In his masterpiece novels House Made of Dawn and The Ancient Child, N. Scott Momaday writes about the Plains Culture of the Kiowa during their glorious century of hunting buffalo and fighting on horseback from Wyoming to Oklahoma. In describing the essential character of this robust and self-assured people at the peak of their spiritual power and influence, Momaday uses terms like noble, courageous, honorable, and dignified. He portrays their way of life as delightful and full of joy and wonder and awe.
Momaday also uses the term deicide in conveying how the loss of the buffalo and the Sun Dance broke the spirit of these magnificent horsemen and allies of the Comanche and Crow. Using the metaphors of sight on the endless plains, he speaks of incomparable visions, a good life culminating in the achievement of perspective.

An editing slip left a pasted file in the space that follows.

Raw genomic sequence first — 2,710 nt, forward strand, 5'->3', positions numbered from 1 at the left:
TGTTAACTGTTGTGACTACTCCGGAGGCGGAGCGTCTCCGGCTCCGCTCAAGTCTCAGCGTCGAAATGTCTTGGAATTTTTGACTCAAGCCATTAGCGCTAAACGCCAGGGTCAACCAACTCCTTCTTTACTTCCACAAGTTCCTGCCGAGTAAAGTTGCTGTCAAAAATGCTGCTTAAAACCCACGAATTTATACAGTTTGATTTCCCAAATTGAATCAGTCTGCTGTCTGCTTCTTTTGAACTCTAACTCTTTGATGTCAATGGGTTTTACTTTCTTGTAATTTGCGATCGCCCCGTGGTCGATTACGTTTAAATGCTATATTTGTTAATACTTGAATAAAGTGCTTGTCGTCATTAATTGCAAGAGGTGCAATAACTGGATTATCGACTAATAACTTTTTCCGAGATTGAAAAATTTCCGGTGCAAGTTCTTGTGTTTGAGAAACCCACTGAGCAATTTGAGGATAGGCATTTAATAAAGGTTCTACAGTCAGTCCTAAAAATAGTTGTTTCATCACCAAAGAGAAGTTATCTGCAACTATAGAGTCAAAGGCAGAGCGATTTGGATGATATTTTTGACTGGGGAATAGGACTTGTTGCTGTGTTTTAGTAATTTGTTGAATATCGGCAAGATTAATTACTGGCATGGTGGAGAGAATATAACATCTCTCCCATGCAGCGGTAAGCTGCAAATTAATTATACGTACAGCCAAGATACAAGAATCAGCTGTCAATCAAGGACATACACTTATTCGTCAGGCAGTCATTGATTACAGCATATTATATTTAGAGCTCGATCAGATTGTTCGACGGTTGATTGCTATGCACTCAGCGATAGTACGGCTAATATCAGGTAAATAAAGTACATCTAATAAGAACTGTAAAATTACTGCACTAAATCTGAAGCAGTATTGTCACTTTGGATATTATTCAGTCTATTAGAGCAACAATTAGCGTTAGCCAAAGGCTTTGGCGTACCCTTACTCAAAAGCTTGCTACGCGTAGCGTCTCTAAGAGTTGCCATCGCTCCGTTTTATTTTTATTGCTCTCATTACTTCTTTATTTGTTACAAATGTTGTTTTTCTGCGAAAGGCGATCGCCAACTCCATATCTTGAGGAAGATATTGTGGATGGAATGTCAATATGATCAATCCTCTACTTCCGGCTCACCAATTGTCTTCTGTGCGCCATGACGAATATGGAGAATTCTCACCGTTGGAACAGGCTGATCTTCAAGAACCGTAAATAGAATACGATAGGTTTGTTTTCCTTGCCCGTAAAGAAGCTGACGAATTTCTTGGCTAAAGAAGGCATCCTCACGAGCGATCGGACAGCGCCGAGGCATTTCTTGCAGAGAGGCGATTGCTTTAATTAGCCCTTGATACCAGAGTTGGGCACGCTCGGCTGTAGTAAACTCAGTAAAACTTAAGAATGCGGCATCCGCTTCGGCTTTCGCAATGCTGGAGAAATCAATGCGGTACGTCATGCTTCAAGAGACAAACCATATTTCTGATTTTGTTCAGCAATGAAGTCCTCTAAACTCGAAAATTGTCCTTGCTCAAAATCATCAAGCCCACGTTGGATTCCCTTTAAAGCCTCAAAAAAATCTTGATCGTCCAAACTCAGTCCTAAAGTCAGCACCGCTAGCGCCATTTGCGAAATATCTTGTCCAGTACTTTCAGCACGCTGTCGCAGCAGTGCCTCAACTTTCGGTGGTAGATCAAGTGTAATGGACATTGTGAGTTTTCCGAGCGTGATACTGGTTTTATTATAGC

He tells us of how his warrior ancestors failed to comprehend the mechanical aggression of the U.S. Cavalry — utterly devoid of the values the Kiowa deemed most sacred — and their subsequent bewilderment and horror in the face of such inhumanity.
The Plains Culture, as a way of life in its totality, of course, no longer exists, but the underlying values are still possible if challenging to embrace. An opportunity to accomplish a good death.
(Jay Taber — recipient of the Defender of Democracy award — is an author, columnist, and research analyst at Public Good Project.)
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